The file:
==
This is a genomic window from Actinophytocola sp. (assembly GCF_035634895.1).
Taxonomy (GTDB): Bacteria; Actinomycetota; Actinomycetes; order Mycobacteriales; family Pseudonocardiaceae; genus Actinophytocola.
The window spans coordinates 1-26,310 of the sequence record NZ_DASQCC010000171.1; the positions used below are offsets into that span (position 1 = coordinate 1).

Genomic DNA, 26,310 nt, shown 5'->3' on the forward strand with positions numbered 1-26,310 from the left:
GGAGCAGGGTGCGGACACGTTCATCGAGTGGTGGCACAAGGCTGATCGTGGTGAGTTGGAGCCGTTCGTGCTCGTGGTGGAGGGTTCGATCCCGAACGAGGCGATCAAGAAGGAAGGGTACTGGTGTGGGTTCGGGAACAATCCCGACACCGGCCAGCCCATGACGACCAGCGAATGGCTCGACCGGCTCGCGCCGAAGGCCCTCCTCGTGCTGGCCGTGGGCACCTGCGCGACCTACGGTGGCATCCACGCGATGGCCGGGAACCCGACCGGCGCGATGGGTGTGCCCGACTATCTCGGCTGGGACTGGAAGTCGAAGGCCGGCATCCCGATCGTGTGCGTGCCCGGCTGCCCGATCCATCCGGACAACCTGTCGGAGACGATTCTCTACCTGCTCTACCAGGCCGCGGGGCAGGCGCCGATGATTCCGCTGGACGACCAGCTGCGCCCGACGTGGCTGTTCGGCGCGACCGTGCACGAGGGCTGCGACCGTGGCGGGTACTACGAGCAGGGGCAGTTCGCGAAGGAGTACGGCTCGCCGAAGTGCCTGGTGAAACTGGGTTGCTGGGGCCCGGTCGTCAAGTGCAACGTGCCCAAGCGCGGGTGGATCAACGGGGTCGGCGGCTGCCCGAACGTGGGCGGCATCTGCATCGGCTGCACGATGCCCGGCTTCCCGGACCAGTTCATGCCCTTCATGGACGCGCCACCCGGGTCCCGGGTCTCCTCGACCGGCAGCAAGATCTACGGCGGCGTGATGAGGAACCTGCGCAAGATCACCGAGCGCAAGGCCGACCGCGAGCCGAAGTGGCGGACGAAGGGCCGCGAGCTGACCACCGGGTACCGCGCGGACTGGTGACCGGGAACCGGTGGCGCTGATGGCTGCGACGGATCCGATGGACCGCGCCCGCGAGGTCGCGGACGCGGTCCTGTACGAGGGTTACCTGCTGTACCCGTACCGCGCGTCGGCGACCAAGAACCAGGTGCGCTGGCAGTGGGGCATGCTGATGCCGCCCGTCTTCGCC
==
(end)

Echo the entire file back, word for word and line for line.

This is a genomic window from Actinophytocola sp. (assembly GCF_035634895.1).
Taxonomy (GTDB): Bacteria; Actinomycetota; Actinomycetes; order Mycobacteriales; family Pseudonocardiaceae; genus Actinophytocola.
The window spans coordinates 1-26,310 of the sequence record NZ_DASQCC010000171.1; the positions used below are offsets into that span (position 1 = coordinate 1).

Genomic DNA, 26,310 nt, shown 5'->3' on the forward strand with positions numbered 1-26,310 from the left:
GGAGCAGGGTGCGGACACGTTCATCGAGTGGTGGCACAAGGCTGATCGTGGTGAGTTGGAGCCGTTCGTGCTCGTGGTGGAGGGTTCGATCCCGAACGAGGCGATCAAGAAGGAAGGGTACTGGTGTGGGTTCGGGAACAATCCCGACACCGGCCAGCCCATGACGACCAGCGAATGGCTCGACCGGCTCGCGCCGAAGGCCCTCCTCGTGCTGGCCGTGGGCACCTGCGCGACCTACGGTGGCATCCACGCGATGGCCGGGAACCCGACCGGCGCGATGGGTGTGCCCGACTATCTCGGCTGGGACTGGAAGTCGAAGGCCGGCATCCCGATCGTGTGCGTGCCCGGCTGCCCGATCCATCCGGACAACCTGTCGGAGACGATTCTCTACCTGCTCTACCAGGCCGCGGGGCAGGCGCCGATGATTCCGCTGGACGACCAGCTGCGCCCGACGTGGCTGTTCGGCGCGACCGTGCACGAGGGCTGCGACCGTGGCGGGTACTACGAGCAGGGGCAGTTCGCGAAGGAGTACGGCTCGCCGAAGTGCCTGGTGAAACTGGGTTGCTGGGGCCCGGTCGTCAAGTGCAACGTGCCCAAGCGCGGGTGGATCAACGGGGTCGGCGGCTGCCCGAACGTGGGCGGCATCTGCATCGGCTGCACGATGCCCGGCTTCCCGGACCAGTTCATGCCCTTCATGGACGCGCCACCCGGGTCCCGGGTCTCCTCGACCGGCAGCAAGATCTACGGCGGCGTGATGAGGAACCTGCGCAAGATCACCGAGCGCAAGGCCGACCGCGAGCCGAAGTGGCGGACGAAGGGCCGCGAGCTGACCACCGGGTACCGCGCGGACTGGTGACCGGGAACCGGTGGCGCTGATGGCTGCGACGGATCCGATGGACCGCGCCCGCGAGGTCGCGGACGCGGTCCTGTACGAGGGTTACCTGCTGTACCCGTACCGCGCGTCGGCGACCAAGAACCAGGTGCGCTGGCAGTGGGGCATGCTGATGCCGCCCGTCTTCGCC